called the Herpin index have been implemented in
thinﬁlm software,for example,the Essential Ma
cleod.
13
However,in all the current commercially
available software,the condition sin 1 is used
for the application of Eq.4 only.Therefore,the
synthesis of anequivalent refractive index lower than
the given n
1
is not yet possible by means of design
software.
3.Transformation Formula
Figure 4 shows the periodic variations of the equiv
alent index versus phase thickness of the threelayer
period D if only the phase thickness
1
of the outer
layers is increased whereas that of the inner layer is
held constant.Only real values of Naround a period
thickness of 2 and multiples of 2 are shown.To
simplify the work with equivalent layers it would be
helpful to look at the solutions of Eq.1 for both
cases,i.e.,phase thicknesses of 12 QWOT period
and 32 3QWOT period.For the phase thick
ness of the QWOT period we get
2
1
2
2.(6)
The behavior of the 3QWOT period can be described
mathematically by adding the value of 2 to the
phase thickness
1
:
1
1
2.(7)
The period thickness is given by
2
1
2
32 or uneven numbers of 32.
(8)
Equation 1 can be simpliﬁed for the 3QWOT period
by use of Eq.7 and the trigonometric relations sin
2
1
2 sin 2
1
and cos 2
1
2 cos
2
1
.The square of the effective index N for the
3QWOT period is then given by
Comparison of Eqs.1 and 9,yields the dependency
of N on N:
N n
1
2
N.(10)
Equation 10 yields the equivalent index N of a
symmetric 3QWOT period if N is the equivalent in
dex of the QWOT period for the phase thickness con
ditions deﬁned in Eqs.6–8.The phase thickness
of the period changes from2 to 32,whereas the
thickness of the middle layer of the period does not
change.In the case discussed here n
1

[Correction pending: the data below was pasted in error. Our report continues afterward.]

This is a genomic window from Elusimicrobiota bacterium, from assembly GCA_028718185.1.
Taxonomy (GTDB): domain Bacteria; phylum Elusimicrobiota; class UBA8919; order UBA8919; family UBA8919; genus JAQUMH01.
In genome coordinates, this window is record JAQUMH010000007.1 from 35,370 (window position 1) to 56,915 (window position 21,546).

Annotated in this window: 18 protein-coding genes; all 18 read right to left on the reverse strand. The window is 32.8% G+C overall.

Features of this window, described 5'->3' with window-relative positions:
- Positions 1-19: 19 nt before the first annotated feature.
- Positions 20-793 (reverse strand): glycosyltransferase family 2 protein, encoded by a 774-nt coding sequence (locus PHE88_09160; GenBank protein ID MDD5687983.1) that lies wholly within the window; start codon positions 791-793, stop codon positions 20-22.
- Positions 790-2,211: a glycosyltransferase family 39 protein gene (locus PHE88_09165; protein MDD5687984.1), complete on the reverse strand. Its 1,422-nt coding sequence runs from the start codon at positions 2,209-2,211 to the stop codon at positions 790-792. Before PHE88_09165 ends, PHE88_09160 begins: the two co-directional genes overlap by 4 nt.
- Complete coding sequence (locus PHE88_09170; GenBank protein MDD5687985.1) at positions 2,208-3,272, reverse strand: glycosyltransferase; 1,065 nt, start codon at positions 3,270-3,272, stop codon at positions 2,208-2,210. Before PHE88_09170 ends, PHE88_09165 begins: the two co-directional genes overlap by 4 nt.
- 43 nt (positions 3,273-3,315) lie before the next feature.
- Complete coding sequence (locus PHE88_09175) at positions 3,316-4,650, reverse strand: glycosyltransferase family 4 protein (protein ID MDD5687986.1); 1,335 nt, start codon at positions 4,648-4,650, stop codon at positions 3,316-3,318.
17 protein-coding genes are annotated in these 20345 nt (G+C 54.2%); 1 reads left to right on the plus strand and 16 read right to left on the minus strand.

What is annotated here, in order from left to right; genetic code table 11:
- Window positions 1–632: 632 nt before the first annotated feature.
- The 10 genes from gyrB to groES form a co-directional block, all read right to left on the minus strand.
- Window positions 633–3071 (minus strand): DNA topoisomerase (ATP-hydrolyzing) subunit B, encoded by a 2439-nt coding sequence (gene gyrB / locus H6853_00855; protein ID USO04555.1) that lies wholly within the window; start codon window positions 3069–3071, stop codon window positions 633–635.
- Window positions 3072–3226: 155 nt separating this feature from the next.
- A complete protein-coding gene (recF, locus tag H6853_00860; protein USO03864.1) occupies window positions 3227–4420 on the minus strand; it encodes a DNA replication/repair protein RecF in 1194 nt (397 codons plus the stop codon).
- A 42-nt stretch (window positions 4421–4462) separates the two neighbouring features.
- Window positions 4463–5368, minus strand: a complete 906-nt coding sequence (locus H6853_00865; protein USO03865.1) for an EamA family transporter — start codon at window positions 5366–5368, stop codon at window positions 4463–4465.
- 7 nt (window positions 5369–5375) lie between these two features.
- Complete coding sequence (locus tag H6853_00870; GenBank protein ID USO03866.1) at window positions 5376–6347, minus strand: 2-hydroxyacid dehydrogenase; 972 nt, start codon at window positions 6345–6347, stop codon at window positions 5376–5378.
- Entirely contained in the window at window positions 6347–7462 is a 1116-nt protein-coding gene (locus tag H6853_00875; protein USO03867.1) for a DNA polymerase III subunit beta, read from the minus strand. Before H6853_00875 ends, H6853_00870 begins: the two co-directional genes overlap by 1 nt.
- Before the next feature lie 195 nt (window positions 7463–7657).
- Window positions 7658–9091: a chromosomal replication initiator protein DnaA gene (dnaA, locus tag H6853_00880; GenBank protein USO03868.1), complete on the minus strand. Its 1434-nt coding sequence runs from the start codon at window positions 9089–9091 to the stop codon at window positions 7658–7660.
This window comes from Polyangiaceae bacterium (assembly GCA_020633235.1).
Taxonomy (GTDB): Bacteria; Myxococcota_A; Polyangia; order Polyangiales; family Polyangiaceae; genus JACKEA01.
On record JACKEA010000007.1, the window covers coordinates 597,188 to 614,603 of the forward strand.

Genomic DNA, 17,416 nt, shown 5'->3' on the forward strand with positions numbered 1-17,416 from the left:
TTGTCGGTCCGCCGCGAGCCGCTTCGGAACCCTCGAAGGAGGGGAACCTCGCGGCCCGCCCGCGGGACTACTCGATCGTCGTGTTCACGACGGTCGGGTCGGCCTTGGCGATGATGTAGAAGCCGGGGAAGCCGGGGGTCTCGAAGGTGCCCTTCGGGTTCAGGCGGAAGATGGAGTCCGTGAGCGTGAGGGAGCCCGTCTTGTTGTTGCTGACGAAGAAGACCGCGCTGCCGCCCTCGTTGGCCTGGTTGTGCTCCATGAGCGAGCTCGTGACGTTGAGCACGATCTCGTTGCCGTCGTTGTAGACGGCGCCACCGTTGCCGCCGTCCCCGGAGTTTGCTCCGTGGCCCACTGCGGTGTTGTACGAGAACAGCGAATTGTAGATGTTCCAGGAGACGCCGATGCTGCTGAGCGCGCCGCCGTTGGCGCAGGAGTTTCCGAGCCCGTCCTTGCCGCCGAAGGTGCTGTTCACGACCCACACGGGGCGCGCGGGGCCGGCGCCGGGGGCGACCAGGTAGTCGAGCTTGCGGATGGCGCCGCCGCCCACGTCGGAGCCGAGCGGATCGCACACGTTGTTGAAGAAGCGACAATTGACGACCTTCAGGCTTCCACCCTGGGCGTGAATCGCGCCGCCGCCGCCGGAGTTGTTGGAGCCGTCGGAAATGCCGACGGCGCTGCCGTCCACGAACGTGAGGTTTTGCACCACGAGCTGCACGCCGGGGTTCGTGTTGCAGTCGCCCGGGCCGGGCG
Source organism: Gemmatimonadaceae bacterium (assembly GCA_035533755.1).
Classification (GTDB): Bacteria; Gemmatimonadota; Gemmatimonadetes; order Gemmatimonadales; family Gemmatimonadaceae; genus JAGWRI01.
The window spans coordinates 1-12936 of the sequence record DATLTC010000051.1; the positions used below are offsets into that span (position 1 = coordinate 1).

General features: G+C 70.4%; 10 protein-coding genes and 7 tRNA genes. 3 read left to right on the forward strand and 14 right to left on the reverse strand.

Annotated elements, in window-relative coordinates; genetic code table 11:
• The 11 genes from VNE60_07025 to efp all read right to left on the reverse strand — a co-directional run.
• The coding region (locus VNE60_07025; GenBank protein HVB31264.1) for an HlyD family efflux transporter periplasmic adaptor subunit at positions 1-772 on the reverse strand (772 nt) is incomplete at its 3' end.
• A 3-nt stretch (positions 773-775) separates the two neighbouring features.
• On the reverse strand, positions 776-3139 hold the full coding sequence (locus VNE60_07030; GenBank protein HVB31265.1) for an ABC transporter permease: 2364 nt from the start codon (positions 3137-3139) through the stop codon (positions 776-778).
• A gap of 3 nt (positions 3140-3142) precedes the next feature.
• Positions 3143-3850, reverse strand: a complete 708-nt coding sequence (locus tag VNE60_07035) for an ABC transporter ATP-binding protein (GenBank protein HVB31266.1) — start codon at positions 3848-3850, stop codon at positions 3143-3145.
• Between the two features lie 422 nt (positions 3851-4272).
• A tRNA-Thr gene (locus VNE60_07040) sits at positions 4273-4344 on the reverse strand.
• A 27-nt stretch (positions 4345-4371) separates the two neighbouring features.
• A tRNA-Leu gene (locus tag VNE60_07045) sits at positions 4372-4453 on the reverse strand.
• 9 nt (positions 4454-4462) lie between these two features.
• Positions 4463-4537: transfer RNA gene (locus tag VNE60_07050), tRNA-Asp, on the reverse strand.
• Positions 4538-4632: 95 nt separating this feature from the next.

n
2
,there
is a restriction for N because Nmaximally equals n
2
:
N min n
1
2
n
2
if n
1
n
2
.(11)
Below,a fundamental way is shown for the straight
forward calculation of periods having indices N
lower than n
1
.A desired index N can readily be
transformed to the Herpin index N.The phase fac
tors for a symmetric LHL period are then available
from design software.In the next step,the period
achieved has to be enlarged by adding quarterwave
L layers before and after the QWOT period.
As an example,let the design technique described
be applied to obtain designs such as ARhard without
optimization techniques.With Eq.10 we were
able to rearrange the ARhard9 design to
sub2L 1A 2L 1B 2L 1C 2L 1D 1Lair,
with the corresponding values in Table 2.First,the
equivalent indices Nof the QWOTperiods correspond
ing to the periods A,B,C,and D Table 1 can be
calculated by application of Eq.10.Now,thickness
values for L and H layers are available by common
Herpin replacement of the equivalent indices Nby use
of software.
9
After adding quarterwave L layers to
both L layers of each period,the ﬁnal ARhard9a de
sign is achieved.An identical result can be obtained
by use of Eqs.4 and 5 directly,but with the condi
tion of sin 1.
Performance of the ARhard9a design is shown in
Fig.3.There is a small difference between the val
Fig.4.Equivalent index N of a symmetric period
1
L
2
H
1
L
depending on period thickness at wavelength 516 nm example:
equivalent layer D with
2
0.534 const..
N
2
n
1
2
sin 2
1
cos
2
1
2
n
1
n
2
n
2
n
1
cos 2
1
sin
2
1
2
n
1
n
2
n
2
n
1
sin
2
sin 2
1
cos
2
1
2
n
1
n
2
n
2
n
1
cos 2
1
sin
2
1
2
n
1
n
2
n
2
n
1
sin
2
.(9)
1 March 2003 Vol.42,No.7 APPLIED OPTICS 1349
ues of the original ARhard9 and the synthesized
values that results from the difference between the
equivalent phase value of approximately 32 given
by the analysis and the exact 32 value that is used
for the synthesis.
As another example to demonstrate the design prin
ciple,let us regard a stepdown AR coating imple
mented by use of a socalled maximally ﬂat formula
from Thelen.
14
This formula is an algorithm to cal
culate the indices for layers of identical optical thick
ness for building up an optimal stepdown ARcoating.
We chose a ﬁvelayer sequence subL3F 3G 3J 3K
air similar to the ARhard9.The index proﬁle of this
stepdowndesigncomparedwiththe ARhard9design
is shown in Fig.5.It should be pointed out that an
equivalent phase thickness of 32 is necessary for
layers F,G,J,and K.Otherwise,an equivalent
index lower thann
L
is not available.The values for N
and the optical thicknesses for L and H layers calcu
lated by use of Eqs.4,5,and10 are showninTable
3.Figure 6 shows the performances of the maximally
ﬂat design by use of constant refractive indices and
after replacement of layers 3F 3G 3J 3K by sym
metrical periods LHL.
4.Conclusion
Antireﬂection coatings of the ARhard type can be
understood as an arrangement of symmetrical three
layer LHL periods.Each period can be interpreted
as an equivalent layer with three QWOTs.The
equivalent layers build up a layer stack that matches
the refractive index of the substrate with that of air.
It has been demonstrated that symmetrical LHL pe